Readercon 32 : a brief report

Very happy to have attended this year’s Readercon, held 13-16 July in Quincy, Mass. I arrived on the Thursday evening after a research visit to the American Antiquarian Society, and during the course of the weekend saw many old friends and acquaintances (including a couple of unexpected surprises), met a couple of people whom I had only known from correspondence, and made a few new friends.  I am
one who found the convention masking policy (generally observed inside the con areas) and ventilation precautions most reassuring. I ate my meals out of doors (or went down into Quincy to eat al fresco). The hotel patio was a good place to sit down and see who showed up, and the weather was warm but clement until a deluge began on Sunday morning.
I was much encouraged by the decision to include the  panel on Arthur Machen in the twenty-first century, Machen’s Legacy in Modern Horror & Fantasy, which I had proposed on a dark winter evening. It was very well attended and with such a knowledgeable group of panelists the conversation was so lively we ran out of time before there was any space for questions.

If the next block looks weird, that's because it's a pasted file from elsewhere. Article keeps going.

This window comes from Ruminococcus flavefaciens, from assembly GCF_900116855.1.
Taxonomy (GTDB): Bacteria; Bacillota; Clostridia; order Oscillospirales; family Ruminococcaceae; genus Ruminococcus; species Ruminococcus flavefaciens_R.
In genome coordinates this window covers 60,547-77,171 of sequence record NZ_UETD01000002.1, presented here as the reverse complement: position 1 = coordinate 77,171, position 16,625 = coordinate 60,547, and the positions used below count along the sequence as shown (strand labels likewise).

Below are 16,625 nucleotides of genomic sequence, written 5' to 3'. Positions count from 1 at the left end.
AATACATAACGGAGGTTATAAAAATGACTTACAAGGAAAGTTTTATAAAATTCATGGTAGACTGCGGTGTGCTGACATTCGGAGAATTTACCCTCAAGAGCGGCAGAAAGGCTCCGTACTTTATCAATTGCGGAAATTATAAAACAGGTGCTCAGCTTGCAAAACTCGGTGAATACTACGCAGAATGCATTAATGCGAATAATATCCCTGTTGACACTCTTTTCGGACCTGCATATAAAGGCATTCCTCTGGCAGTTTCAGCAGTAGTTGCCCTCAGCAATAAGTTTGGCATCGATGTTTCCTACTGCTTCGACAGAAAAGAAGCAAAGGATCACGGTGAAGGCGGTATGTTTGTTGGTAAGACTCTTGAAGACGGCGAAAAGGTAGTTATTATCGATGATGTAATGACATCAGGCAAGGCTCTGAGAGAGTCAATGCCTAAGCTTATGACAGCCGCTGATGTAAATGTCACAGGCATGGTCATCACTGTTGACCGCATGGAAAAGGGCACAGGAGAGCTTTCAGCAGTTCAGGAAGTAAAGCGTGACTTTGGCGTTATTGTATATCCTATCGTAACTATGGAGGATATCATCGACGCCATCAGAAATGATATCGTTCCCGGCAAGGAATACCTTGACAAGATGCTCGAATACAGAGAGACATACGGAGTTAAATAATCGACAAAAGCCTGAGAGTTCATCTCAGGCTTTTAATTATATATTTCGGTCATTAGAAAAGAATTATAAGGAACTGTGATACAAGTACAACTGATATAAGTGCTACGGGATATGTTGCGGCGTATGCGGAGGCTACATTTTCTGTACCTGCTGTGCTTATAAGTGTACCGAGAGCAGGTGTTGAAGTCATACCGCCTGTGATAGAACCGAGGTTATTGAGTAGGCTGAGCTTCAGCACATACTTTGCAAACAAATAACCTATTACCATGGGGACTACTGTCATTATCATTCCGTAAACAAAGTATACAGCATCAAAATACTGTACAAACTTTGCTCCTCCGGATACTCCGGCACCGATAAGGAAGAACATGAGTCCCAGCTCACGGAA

Arthur Machen panel at Readercon 32. Photo by Paul Witcover. From left : Michael Dirda, The Joey Zone, Michael Cisco, Elizabeth Hand, Henry Wessells (moderator)
Chris Brown’s Field Notes from the End of the World was an illustrated talk on nature writing in dystopian fiction, a good glimpse of some of my friend’s predilections and wild thinking, firmly grounded in the concerns of his Field Notes newsletter. Who else but Chris would consider Neuromancer from this perspective?  I attended the interviews with the guests of honor: Jeff Vandermeer in conversation with his wife Ann, and Justina Ireland interviewed by Arley Sorg,  lots of intelligent fun. I had not known of Justina Ireland before coming to Readercon, and found the panel on the author’s works to be exemplary in its mix of fact, interpretation, and enthusiasm. The panel in memory of Maureen Kincaid Spiller, a conversation between Graham Sleight and Romie Stott of Strange Horizons, was also very good. Of course there were time conflicts on panels & readings that I had to miss, testimony to rich multistream programming.

The book room felt a bit of a ghost town, with few antiquarian or older books, but I bought six new books (a few of them shown above) including one by Ireland (Rust in the Root) on the basis of the panel, and one by a member of a panel I moderated.
I have reached the age of insouciance, knowing that I am much older than many of the attendees and that our interests often diverge, but I had fun and will plan to attend next year. [HWW]